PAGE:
Most D.C. residents probably have heard that the Capitol’s Statue of Freedom was built by slaves, but how many really know the truth behind the tale?
This question and dozens of others are answered in Jesse J. Holland’s new book, “Black Men Built the Capitol.”
Holland informs his readers that slaves did in fact build the statue that sits atop the Capitol, as well as much of the building itself and the surrounding monuments, with their earnings going to the slave owners rather than the men who actually worked on the structure.
A cross between a history book and a travel guide, the tome unmasks dozens of facts and stories about the role black people have played in the construction of Washington, D.C., Maryland and
Virginia. The book talks about everything from slaves building the Capitol and White House to Freedman’s Village, which was located where Arlington National Cemetery is today.
“As I kept working [in Washington] I kept seeing more and more of these things that I was surprised that no one knew about,” said Holland, a self-proclaimed history buff.
Holland said the idea to write the book came to him after many visits from family and friends. In the prologue, he says he would take them on tours of the city and they would wonder where the black monuments were. Frustrated by the lack of black history on display in Washington, Holland began writing the book, which he says is designed to feel like the reader is driving around town with him looking at monuments and buildings. The product, he says, is a book with an original approach to the District’s history.
“A lot of the material exists, it’s just in little pieces,” he said. “I could never find one source for the history.”
Holland took an unpaid leave of absence from his position as a political writer with The Associated Press in February 2006 and began writing his book without a publisher.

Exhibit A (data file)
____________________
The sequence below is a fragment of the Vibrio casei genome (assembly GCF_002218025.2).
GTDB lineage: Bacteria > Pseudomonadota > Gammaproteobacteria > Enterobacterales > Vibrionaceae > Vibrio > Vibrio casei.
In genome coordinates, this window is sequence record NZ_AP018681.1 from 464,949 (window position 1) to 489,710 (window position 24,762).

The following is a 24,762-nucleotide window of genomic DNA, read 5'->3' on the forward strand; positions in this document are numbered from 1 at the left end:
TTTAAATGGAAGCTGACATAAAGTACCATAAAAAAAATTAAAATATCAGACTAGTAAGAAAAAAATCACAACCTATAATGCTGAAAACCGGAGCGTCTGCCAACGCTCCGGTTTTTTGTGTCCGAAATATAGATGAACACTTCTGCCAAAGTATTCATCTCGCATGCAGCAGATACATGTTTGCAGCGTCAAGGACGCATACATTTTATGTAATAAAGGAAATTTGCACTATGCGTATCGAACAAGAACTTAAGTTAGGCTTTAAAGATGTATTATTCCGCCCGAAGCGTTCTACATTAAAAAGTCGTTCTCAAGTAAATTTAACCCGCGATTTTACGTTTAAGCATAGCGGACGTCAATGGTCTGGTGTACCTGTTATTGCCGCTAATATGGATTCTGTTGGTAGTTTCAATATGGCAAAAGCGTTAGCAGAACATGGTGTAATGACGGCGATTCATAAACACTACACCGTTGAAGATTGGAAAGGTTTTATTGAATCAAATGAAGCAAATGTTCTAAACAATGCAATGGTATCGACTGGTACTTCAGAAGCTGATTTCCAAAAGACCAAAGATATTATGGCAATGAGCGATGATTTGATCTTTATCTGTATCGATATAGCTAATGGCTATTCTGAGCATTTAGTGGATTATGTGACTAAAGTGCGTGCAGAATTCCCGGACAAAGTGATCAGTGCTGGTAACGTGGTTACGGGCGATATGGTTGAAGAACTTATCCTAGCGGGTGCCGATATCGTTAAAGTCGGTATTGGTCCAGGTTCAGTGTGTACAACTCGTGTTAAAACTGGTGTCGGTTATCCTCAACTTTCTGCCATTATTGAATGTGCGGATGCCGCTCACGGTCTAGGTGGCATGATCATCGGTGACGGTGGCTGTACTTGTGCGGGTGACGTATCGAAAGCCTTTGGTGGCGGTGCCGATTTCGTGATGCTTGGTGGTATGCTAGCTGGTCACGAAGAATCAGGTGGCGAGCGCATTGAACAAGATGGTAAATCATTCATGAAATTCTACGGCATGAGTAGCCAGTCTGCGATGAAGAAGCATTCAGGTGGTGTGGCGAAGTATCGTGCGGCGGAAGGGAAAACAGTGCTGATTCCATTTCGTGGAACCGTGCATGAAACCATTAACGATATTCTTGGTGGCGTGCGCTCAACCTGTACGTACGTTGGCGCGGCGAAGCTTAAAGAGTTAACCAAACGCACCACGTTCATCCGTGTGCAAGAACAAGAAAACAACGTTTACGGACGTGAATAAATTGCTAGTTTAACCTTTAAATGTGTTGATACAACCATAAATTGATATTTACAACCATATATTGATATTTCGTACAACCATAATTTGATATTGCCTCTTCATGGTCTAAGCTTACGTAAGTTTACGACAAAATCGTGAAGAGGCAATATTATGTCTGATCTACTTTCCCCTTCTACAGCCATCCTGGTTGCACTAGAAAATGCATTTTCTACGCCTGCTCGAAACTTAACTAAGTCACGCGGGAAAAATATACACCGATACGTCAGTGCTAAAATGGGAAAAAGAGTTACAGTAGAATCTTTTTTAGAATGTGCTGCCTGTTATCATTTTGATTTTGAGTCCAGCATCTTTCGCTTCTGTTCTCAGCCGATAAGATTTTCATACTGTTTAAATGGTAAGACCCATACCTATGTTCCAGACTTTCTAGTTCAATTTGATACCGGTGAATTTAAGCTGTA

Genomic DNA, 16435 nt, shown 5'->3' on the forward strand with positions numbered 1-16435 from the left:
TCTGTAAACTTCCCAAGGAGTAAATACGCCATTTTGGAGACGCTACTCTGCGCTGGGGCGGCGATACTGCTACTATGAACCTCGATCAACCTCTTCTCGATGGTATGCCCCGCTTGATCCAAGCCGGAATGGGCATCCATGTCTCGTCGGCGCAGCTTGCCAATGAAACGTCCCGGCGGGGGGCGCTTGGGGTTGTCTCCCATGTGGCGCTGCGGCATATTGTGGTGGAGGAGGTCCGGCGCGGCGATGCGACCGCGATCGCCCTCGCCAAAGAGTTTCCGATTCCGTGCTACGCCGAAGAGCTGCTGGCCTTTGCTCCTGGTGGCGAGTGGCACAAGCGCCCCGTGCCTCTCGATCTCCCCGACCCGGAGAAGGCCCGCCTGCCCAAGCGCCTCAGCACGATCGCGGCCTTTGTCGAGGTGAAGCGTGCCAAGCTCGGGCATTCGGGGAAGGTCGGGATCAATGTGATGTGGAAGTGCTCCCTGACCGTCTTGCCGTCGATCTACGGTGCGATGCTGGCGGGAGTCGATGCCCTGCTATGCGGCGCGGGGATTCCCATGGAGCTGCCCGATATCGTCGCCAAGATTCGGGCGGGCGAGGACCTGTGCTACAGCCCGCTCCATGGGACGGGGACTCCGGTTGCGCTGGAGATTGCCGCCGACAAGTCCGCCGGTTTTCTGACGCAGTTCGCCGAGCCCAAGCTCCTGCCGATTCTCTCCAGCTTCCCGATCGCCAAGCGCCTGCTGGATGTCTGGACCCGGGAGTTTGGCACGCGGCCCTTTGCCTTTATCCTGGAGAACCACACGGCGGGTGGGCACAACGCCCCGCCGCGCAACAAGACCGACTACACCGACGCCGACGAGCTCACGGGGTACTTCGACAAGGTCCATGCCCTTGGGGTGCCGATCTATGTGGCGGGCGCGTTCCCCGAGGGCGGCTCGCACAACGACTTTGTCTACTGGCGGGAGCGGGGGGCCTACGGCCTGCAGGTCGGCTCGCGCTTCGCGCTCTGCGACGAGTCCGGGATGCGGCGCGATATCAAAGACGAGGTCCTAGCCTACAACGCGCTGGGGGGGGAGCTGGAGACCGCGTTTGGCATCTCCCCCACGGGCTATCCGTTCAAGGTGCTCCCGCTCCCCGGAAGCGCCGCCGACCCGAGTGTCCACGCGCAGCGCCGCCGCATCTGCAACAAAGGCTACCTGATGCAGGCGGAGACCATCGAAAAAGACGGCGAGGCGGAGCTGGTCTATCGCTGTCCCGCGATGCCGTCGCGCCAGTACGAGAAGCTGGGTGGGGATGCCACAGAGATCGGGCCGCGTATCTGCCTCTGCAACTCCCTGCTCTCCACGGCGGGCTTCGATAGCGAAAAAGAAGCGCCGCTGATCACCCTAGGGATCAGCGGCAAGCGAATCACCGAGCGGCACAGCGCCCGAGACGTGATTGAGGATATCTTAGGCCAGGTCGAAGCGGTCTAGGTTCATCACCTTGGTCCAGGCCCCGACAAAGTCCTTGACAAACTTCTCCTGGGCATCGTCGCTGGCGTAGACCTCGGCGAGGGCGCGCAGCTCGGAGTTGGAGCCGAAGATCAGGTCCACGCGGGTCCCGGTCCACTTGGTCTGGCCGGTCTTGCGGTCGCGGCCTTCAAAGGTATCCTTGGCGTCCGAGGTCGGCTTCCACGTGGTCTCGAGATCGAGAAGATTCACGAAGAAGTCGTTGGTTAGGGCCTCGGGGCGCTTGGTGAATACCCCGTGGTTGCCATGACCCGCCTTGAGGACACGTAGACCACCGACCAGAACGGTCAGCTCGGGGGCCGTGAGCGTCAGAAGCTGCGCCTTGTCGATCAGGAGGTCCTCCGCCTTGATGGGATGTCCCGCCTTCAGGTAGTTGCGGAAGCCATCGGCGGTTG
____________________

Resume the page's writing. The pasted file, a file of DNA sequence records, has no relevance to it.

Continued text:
“I have to admit, I took a pretty big leap in leaving a steady paycheck to attempt to write ‘Black Men Built The Capitol’ with no guarantee that it would ever be published or that I would ever make one penny back out of the time I put into it,” Holland said.
He spent about three months sending out book proposals only to receive a stack of rejection letters. It wasn’t until early July that Globe Pequot expressed interest in the book.
The contract “was concrete affirmation of my idea that the African-American history of the Capitol, White House and National Mall was not only interesting to African Americans in Washington, D.C., but to all Americans all around the country,” he said.
Holland spent time researching in the Library of Congress and National Archives, while also talking to the Senate historian and Capitol curator. “I pretty much lived in libraries for a year,” he joked.
Holland’s favorite story from the book is of Sojourner Truth, a freed black woman who sued a white streetcar driver for shoving her and refusing to let her ride shortly after the Civil War ended. Truth sued the driver for assault and battery and won in D.C. court, bringing the city one step closer to integration.
“That’s an amazing story!” Holland said. “It’s hard to find anything about it in D.C.”
As for what’s next, Holland says he has more ideas than time, estimating that it would take three years to write another book since he would have to balance a new baby and a full-time job.
“I’m working on several projects,” he said. “But I don’t expect anything to culminate anytime soon.”